About Men Stereotypes

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Brain Washed by Gender Roles
Our lives are controlled by a subconscious rule of gender; “you’re a girl so you like pink”, “boys cant play with dolls, those are for girls”, “men don’t cry”, and my personal favorite “pussy”, the greatest insult to men, because it means your afraid or weak like a woman. These laws have been a part of life since the beginning of humans. Gender has been engrained into your mind since you exited the womb and were wrapped in a little pink or blue blanket. It’s hard to see the issue until you take a step back and ask why do colors have a gender? The world is changing though; young generations are defying the rules and are starting to step into a greater plain of existence that isn’t characterized by pinks and blues.
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Most of the time, people usually think about the effects of gender roles on women, like the pressure to be the perfect woman, but “About Men” really gives a great insight into the issues that men face. Even though the article is specifically about cowboys and the stereotype they deal with, I fell like these are common problems that all men face, specifically, the stereotype that men have to be tough. Cowboys have been almost “dehumanized” in the Hollywood world. They are portrayed as silent hero’s who prefer to be alone and distant. This is simply not the case; Cowboys are group workers who rely on each other to make it through the day. Although Cowboys in particular are tough men, they are not emotionally void. There’s a subconscious expectation that men have to be strong, physically and emotionally and I know that puts a lot of pressure on men. It’s so taboo for men to cry in our society that when they do, for me personally, it’s extremely uncomfortable. This unspoken oppression creates a stigma that men can’t show their emotions to others, which can cause serious mental and physical …show more content…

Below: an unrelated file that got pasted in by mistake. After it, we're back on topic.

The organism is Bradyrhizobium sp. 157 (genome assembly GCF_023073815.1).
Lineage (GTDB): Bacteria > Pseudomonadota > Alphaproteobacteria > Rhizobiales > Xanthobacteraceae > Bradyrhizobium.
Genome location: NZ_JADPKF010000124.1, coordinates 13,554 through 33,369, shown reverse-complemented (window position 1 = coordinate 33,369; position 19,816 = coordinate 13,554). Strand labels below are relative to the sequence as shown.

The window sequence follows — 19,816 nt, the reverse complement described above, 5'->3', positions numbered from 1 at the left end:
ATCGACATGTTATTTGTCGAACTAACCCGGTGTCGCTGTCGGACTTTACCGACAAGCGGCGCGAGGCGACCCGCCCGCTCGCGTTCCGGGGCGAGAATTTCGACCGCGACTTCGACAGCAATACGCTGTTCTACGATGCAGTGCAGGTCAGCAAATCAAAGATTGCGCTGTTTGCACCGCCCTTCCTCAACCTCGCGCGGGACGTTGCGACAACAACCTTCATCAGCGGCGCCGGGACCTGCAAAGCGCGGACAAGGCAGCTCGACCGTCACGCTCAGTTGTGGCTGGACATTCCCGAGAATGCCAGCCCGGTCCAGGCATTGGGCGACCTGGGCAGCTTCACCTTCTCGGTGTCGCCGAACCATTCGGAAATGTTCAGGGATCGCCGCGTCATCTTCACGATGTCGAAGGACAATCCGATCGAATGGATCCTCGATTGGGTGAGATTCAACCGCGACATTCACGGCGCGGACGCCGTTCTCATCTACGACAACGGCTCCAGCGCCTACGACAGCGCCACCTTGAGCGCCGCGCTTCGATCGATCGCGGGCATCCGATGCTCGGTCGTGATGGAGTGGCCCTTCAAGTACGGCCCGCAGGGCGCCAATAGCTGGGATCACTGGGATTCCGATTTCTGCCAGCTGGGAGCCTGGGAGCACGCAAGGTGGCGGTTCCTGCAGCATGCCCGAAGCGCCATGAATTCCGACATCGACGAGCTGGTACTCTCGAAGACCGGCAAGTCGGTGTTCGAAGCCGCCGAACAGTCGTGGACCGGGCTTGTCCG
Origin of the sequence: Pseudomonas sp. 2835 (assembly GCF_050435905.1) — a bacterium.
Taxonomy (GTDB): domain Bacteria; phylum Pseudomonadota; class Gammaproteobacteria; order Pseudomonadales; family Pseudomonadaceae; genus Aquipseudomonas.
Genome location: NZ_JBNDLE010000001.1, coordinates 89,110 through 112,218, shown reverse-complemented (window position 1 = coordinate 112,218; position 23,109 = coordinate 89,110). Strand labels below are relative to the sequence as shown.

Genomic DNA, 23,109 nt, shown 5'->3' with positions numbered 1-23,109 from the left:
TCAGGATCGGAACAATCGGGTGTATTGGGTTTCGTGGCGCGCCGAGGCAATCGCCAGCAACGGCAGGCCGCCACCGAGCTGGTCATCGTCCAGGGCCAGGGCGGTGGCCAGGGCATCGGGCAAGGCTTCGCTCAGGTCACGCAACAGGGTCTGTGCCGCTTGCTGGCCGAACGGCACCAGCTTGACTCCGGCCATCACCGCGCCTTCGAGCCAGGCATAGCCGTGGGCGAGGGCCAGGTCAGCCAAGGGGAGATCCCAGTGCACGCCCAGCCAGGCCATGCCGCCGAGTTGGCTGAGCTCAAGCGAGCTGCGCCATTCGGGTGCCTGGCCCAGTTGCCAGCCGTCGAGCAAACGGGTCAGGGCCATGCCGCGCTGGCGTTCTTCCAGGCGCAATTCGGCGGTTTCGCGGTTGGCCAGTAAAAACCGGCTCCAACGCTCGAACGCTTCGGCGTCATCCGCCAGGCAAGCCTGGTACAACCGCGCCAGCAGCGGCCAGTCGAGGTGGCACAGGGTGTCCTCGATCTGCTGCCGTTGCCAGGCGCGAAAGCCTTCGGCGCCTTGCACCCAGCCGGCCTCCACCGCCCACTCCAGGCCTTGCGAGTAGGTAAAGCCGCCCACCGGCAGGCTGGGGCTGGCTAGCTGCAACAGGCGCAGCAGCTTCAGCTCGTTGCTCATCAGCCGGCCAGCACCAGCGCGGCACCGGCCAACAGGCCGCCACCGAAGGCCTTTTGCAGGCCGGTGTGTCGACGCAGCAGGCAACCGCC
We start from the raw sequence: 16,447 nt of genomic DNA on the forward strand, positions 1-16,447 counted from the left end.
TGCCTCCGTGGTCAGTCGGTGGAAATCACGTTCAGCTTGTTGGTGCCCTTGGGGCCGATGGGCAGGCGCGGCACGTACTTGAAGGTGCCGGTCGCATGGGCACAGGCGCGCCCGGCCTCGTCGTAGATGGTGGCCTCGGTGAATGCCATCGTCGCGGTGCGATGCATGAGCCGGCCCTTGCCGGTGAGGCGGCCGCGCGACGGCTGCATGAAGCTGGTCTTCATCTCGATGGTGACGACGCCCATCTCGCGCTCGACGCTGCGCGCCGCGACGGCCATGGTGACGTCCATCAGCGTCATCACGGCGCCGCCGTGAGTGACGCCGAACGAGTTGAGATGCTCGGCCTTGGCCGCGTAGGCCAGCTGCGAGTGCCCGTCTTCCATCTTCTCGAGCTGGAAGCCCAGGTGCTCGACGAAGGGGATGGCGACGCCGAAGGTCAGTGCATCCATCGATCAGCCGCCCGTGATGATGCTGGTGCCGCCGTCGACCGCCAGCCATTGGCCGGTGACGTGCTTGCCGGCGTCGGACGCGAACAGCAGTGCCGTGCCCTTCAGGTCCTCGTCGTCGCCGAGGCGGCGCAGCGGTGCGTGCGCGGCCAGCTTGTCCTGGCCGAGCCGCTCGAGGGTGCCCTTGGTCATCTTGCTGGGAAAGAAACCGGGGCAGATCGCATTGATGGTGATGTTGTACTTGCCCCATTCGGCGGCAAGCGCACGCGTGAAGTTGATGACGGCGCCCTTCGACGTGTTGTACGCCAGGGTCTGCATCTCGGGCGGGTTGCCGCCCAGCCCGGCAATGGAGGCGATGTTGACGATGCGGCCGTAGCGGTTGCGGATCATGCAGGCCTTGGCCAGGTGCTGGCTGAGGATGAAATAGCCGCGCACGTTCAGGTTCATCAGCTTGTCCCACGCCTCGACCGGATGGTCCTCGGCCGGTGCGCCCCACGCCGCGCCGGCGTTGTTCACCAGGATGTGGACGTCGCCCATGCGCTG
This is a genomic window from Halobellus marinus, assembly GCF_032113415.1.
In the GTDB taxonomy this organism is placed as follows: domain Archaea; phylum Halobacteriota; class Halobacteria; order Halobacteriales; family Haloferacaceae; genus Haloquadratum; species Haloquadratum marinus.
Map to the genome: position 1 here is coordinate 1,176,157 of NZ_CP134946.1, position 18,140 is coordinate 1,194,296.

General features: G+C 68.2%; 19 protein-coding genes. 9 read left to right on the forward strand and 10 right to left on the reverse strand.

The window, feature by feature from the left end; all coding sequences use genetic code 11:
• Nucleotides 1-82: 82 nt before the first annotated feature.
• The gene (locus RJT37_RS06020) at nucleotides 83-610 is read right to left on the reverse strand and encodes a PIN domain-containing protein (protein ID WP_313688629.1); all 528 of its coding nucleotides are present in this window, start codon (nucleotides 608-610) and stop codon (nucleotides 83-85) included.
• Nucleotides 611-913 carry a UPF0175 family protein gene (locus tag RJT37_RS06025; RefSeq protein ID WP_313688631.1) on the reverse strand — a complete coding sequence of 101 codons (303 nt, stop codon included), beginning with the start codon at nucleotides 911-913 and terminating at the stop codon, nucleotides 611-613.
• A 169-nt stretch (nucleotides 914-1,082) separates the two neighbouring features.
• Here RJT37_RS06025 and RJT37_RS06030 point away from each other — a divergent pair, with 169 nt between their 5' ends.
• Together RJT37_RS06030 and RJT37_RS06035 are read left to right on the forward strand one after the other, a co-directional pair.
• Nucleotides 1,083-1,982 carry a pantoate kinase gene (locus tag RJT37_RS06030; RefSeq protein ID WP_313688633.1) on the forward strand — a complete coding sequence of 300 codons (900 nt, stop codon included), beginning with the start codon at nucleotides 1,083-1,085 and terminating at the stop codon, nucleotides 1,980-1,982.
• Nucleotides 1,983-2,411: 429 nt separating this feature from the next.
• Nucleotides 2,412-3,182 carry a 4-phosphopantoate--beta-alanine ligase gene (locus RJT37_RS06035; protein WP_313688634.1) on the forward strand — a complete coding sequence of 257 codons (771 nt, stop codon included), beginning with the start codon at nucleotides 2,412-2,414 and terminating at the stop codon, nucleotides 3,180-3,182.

Boys are automatically blues and greens, their rough and wild, they are born to love sports and bugs, and they always find a way to make a mess. Girls are pinks and yellows, they are sweet with their dolls and they love princesses, they are conditioned to be thin and beautiful, and to aspire to being a good mom and wife. But why are little girls kept out of the mud and why are boys scolded for wanting a kitchen play set for Christmas? A good point I noticed online the other day is when people go to McDonalds with their kids they will ask for a “boy toy” or a “girl toy” according to their child’s gender, but what if your little girl actually wanted the truck toy instead of the cheap Polly pocket. The store Target has actually addressed this situation by taking away the separation of boy and girl toy aisles, now if you walk past that section the sign only says “toys”. Target did this to encourage kids to get the toys they want and not the toys their expected to buy. To my amazement this actually upset quite a few people, including my grandmother; “now I wont be able to find any toys for my grandchildren” she claimed, and then I explained that the aisles would still have sign for what’s on

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